A further modified form of mask is also of truncated conical shape having a main member to which is secured an expanse of mesh. The mesh also overlies the marginal area of a filter to hold same in place. Upon the mask main member being turned inside out, the filter edge is exposed for removal using the fingertips. A shell overlies the main member.

A still further modified form of mask utilizes a main member of folded construction which has a rearward portion which may be folded inwardly to become a liner and overlie the marginal area of a filter to hold same in place yet permitting convenient filter removal and replacement upon unfolding of a liner portion of the main member.

Objectives of the present mask include the provision of a mask comfortable to wear during athletic activities by reason of lightweight, pliable components with a disposable filter element confined in place by reversible components of the mask; the provision of a mask having a main member defining an air passageway across which an expanse of open mesh material extends which serves to overlie the filter element and cooperates with the mask main member to frictionally hold the filter element in place; the provision of a mask using filter inserts formed from low cost, fibrous material cut from sheet material which are shaped during installation to fully overlie the open mesh area of the mask; the provision of a mask having a main member formed from material of an elastic nature which may also be of a somewhat porous nature; the provision of a mask wherein an open mesh member may have a pocket within which countercurrent exhange material is carried; the provision of a mask wherein mask construction includes the bonding of components to one another to lessen cost of manufacture and enhance mask appearance; the provision of a mask of molded construction.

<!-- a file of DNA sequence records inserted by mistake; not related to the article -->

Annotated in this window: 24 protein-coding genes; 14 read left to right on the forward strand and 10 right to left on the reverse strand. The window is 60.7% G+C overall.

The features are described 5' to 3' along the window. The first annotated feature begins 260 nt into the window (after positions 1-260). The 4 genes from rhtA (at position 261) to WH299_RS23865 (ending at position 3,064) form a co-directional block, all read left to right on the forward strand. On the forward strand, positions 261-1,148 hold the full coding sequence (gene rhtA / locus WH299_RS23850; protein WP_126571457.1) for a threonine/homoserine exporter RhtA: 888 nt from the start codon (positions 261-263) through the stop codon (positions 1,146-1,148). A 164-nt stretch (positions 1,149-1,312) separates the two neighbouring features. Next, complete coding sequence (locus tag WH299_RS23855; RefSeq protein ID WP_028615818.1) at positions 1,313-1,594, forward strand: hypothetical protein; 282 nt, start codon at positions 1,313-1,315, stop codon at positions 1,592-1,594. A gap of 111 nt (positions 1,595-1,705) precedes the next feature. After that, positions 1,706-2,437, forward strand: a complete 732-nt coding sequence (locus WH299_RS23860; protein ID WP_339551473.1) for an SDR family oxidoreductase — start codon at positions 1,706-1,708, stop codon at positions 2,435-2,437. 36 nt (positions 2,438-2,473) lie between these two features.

BRIEF DESCRIPTION OF THE DRAWING

In the accompanying drawing:

FIG. 1 is a side elevational view of the present mask;

FIG. 2 is a front elevational view of FIG. 1 with mask fragments broken away along a vertical centerline for purposes of illustration;

FIG. 3 is a vertical sectional view taken along line 3--3 of FIG. 1;